There are other instances of executive dysfunction and ADHD paralysis that have screwed me over both in my personal life and my career. 

Hypomania versus hyperactivity 

So, I’m a very passionate person and can sometimes have a chaotic energy. And if I’m in a good mood, I like to express that. But of course, once I got diagnosed with bipolar 2, I began to identify when a really good mood would escalate to a hypomanic episode. If I’m not really careful, it can happen pretty quickly. 

In my case, the most prominent symptom of hypomania is the hyper fixation, which can also happen with ADHD, so how can I tell the two apart? With hypomania, the hyper fixation is irrational. Rational side of my brain knows that it’s something that shouldn’t be happening, but I can’t stop myself. The best example of this is the hypomanic episode that led to my therapist recommending I get the assessment. In the not-so-extreme cases, it’s something like irrationally hyper-focusing on finding a specific item even if I don’t need it at that moment, but I have to turn the apartment inside out to find it. 

ADHD causes me to experience hyper-focus when working on my projects. When I do finally focus, I can spend hours focused on a project without getting up (like when I went through 15 years of blog posts a few weeks ago to clean up this site).

Treatment for both 

So, the fun thing about having ADHD and bipolar 2 is that the medication for ADHD could potentially trigger a hypomanic episode. My doctor recommended that we start with a low dose of a non-stimulant medication, and thankfully, that has worked well for me so that we don’t have to go the stimulant route. I’ve previously written about my medication for bipolar 2.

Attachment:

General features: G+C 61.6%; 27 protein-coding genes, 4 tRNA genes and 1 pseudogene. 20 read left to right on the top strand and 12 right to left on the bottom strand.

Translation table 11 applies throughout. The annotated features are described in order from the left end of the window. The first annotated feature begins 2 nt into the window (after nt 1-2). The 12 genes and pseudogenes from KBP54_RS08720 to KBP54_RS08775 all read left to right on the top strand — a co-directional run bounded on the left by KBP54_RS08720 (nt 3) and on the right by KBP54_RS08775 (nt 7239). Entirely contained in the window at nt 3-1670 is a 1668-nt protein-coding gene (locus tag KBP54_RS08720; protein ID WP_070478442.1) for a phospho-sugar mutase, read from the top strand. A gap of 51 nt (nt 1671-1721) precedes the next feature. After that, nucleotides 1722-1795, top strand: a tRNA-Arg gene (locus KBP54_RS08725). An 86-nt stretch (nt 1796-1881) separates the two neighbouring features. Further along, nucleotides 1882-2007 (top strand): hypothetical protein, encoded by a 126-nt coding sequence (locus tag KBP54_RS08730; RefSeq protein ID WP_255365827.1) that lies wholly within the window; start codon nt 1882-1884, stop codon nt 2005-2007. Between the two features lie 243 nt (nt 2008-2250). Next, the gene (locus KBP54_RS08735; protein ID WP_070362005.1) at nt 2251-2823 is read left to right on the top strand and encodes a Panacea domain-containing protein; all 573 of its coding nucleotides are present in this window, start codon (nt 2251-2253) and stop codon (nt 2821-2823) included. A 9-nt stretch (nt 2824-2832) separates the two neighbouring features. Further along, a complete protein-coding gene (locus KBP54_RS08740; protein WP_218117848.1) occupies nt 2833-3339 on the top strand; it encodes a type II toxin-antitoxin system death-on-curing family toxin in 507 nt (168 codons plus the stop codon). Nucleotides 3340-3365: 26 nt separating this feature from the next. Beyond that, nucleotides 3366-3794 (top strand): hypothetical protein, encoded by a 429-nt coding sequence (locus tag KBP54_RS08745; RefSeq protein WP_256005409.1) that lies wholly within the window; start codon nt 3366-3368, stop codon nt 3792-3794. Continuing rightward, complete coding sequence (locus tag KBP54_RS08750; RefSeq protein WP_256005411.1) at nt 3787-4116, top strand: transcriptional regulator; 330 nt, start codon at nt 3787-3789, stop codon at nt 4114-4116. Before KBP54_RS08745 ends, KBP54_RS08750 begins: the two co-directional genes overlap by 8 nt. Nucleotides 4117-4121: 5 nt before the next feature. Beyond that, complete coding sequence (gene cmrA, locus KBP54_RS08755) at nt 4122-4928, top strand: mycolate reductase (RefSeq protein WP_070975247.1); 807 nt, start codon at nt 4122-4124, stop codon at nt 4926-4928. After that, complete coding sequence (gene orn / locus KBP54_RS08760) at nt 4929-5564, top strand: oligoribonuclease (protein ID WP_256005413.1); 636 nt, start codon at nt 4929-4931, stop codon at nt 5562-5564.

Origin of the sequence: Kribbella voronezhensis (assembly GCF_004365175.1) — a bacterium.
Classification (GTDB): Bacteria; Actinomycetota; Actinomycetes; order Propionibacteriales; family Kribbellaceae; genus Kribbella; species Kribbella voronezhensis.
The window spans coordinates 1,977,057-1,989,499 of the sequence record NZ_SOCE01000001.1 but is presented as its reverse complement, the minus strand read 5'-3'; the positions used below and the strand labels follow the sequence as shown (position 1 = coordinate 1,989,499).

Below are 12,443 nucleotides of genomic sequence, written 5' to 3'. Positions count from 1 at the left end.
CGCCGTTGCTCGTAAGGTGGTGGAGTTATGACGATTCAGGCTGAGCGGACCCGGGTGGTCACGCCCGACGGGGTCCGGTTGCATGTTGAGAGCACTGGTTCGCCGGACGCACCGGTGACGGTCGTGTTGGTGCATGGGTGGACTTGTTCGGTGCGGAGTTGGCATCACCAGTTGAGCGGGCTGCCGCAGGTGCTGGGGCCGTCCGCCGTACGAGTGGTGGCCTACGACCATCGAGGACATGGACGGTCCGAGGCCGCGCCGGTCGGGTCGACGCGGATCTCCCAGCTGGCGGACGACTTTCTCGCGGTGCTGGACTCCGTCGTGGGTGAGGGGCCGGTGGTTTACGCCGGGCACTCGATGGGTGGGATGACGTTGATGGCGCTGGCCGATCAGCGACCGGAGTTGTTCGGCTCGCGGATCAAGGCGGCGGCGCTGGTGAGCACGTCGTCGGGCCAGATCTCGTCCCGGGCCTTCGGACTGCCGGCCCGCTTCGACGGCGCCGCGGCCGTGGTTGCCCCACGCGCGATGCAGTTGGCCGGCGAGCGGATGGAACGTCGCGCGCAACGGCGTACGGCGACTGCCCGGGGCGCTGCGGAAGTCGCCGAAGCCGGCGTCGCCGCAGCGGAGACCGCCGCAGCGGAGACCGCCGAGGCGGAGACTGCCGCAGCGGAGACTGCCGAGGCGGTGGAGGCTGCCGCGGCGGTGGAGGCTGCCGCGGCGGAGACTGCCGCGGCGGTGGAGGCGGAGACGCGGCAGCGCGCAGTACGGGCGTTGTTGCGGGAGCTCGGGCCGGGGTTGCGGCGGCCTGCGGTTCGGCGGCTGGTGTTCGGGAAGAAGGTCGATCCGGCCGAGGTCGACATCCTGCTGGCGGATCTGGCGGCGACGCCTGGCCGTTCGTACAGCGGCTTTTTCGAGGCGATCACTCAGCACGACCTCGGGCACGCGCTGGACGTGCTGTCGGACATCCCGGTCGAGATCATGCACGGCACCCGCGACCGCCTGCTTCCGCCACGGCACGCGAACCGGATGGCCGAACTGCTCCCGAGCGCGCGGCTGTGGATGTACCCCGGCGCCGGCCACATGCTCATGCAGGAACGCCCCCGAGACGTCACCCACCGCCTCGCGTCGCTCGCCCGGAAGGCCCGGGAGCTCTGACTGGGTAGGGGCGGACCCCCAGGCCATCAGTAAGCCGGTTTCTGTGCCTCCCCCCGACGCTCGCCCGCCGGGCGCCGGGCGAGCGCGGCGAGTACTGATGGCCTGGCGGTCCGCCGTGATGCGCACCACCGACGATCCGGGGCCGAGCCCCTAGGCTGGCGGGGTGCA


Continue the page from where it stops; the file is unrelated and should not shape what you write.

Bipolar Strong with a touch of ADHD

I recognize that I’m very lucky in being able to get a diagnosis for both disorders. I was 35-years-old when I got my first diagnosis, and 38-years-old when we added the ADHD treatment to the mix. It’s been about 6 months since I began my ADHD medication and I have seen an improvement in my daily life. 

I am more focused at work and can be productive as long as I’m not hit with a depressive episode. February was a particularly rough month, but I got through it. 

I have to remember to take my medication or it can get pretty hairy. Let’s just say there have been rough days. 

I’m very open about my experiences, sharing examples of how they can affect daily life. It’s both a way to help myself document to recognize patterns and put it out into the world in order to be seen because there are still moments I don’t trust my brain. 

The war in my brain rages on, but I’ve been winning more battles throughout the past 3.5 years. 

I’m still Bipolar Strong because I keep showing up to life and advocating for myself. And the battles I lose don’t keep me down for long. 

It’s exhausting, but I’m here. 

I’m not going anywhere.

World Bipolar Day is on March 30 in honor of Vincent Van Gogh.

***Psst…did you know that I have a newsletter called The B-Roll? It’s how I can stay connected with you while sharing what’s on my mind, what has caught my eye, and amplifying causes I care about.